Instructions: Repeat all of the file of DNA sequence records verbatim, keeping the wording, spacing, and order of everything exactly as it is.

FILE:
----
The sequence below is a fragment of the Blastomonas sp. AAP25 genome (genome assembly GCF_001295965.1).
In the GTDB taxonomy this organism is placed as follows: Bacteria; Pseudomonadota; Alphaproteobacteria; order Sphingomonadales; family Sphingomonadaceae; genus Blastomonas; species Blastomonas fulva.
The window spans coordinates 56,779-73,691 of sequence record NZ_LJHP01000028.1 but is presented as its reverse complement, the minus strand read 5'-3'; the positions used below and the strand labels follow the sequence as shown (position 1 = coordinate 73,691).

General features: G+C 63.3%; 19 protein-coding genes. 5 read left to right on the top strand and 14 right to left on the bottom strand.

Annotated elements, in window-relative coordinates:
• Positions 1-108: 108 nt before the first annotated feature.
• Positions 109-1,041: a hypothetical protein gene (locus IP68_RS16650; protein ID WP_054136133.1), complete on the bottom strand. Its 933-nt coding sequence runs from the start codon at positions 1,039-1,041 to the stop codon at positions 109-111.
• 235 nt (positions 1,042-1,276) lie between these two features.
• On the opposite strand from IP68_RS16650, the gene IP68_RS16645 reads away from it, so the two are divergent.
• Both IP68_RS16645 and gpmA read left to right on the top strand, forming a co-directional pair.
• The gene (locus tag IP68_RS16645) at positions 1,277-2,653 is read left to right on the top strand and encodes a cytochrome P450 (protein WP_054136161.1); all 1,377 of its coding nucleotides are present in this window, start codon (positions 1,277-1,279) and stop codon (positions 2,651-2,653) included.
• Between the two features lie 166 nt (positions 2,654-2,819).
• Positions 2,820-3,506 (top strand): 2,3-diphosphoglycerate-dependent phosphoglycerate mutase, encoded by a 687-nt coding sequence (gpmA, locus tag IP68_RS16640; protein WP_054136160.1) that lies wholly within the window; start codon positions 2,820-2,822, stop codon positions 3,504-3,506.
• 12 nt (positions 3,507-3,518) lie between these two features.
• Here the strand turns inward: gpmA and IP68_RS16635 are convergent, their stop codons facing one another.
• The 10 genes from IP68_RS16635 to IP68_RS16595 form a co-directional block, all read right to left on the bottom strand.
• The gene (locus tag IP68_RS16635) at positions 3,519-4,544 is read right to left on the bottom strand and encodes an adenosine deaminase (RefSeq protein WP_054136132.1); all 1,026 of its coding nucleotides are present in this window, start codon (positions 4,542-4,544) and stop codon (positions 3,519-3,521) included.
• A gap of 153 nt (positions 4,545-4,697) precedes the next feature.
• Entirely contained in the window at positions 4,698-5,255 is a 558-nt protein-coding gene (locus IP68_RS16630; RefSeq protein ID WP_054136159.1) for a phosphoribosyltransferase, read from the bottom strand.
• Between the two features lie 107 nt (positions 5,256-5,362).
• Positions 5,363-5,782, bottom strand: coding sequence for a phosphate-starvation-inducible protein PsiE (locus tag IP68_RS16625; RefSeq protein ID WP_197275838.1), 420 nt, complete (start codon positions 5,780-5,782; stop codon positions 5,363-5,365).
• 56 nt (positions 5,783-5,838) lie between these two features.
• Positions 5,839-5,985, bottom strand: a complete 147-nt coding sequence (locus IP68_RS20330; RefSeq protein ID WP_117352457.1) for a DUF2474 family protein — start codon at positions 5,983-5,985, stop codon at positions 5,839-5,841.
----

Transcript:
The sequence below is a fragment of the Blastomonas sp. AAP25 genome (genome assembly GCF_001295965.1).
In the GTDB taxonomy this organism is placed as follows: Bacteria; Pseudomonadota; Alphaproteobacteria; order Sphingomonadales; family Sphingomonadaceae; genus Blastomonas; species Blastomonas fulva.
The window spans coordinates 56,779-73,691 of sequence record NZ_LJHP01000028.1 but is presented as its reverse complement, the minus strand read 5'-3'; the positions used below and the strand labels follow the sequence as shown (position 1 = coordinate 73,691).

General features: G+C 63.3%; 19 protein-coding genes. 5 read left to right on the top strand and 14 right to left on the bottom strand.

Annotated elements, in window-relative coordinates:
• Positions 1-108: 108 nt before the first annotated feature.
• Positions 109-1,041: a hypothetical protein gene (locus IP68_RS16650; protein ID WP_054136133.1), complete on the bottom strand. Its 933-nt coding sequence runs from the start codon at positions 1,039-1,041 to the stop codon at positions 109-111.
• 235 nt (positions 1,042-1,276) lie between these two features.
• On the opposite strand from IP68_RS16650, the gene IP68_RS16645 reads away from it, so the two are divergent.
• Both IP68_RS16645 and gpmA read left to right on the top strand, forming a co-directional pair.
• The gene (locus tag IP68_RS16645) at positions 1,277-2,653 is read left to right on the top strand and encodes a cytochrome P450 (protein WP_054136161.1); all 1,377 of its coding nucleotides are present in this window, start codon (positions 1,277-1,279) and stop codon (positions 2,651-2,653) included.
• Between the two features lie 166 nt (positions 2,654-2,819).
• Positions 2,820-3,506 (top strand): 2,3-diphosphoglycerate-dependent phosphoglycerate mutase, encoded by a 687-nt coding sequence (gpmA, locus tag IP68_RS16640; protein WP_054136160.1) that lies wholly within the window; start codon positions 2,820-2,822, stop codon positions 3,504-3,506.
• 12 nt (positions 3,507-3,518) lie between these two features.
• Here the strand turns inward: gpmA and IP68_RS16635 are convergent, their stop codons facing one another.
• The 10 genes from IP68_RS16635 to IP68_RS16595 form a co-directional block, all read right to left on the bottom strand.
• The gene (locus tag IP68_RS16635) at positions 3,519-4,544 is read right to left on the bottom strand and encodes an adenosine deaminase (RefSeq protein WP_054136132.1); all 1,026 of its coding nucleotides are present in this window, start codon (positions 4,542-4,544) and stop codon (positions 3,519-3,521) included.
• A gap of 153 nt (positions 4,545-4,697) precedes the next feature.
• Entirely contained in the window at positions 4,698-5,255 is a 558-nt protein-coding gene (locus IP68_RS16630; RefSeq protein ID WP_054136159.1) for a phosphoribosyltransferase, read from the bottom strand.
• Between the two features lie 107 nt (positions 5,256-5,362).
• Positions 5,363-5,782, bottom strand: coding sequence for a phosphate-starvation-inducible protein PsiE (locus tag IP68_RS16625; RefSeq protein ID WP_197275838.1), 420 nt, complete (start codon positions 5,780-5,782; stop codon positions 5,363-5,365).
• 56 nt (positions 5,783-5,838) lie between these two features.
• Positions 5,839-5,985, bottom strand: a complete 147-nt coding sequence (locus IP68_RS20330; RefSeq protein ID WP_117352457.1) for a DUF2474 family protein — start codon at positions 5,983-5,985, stop codon at positions 5,839-5,841.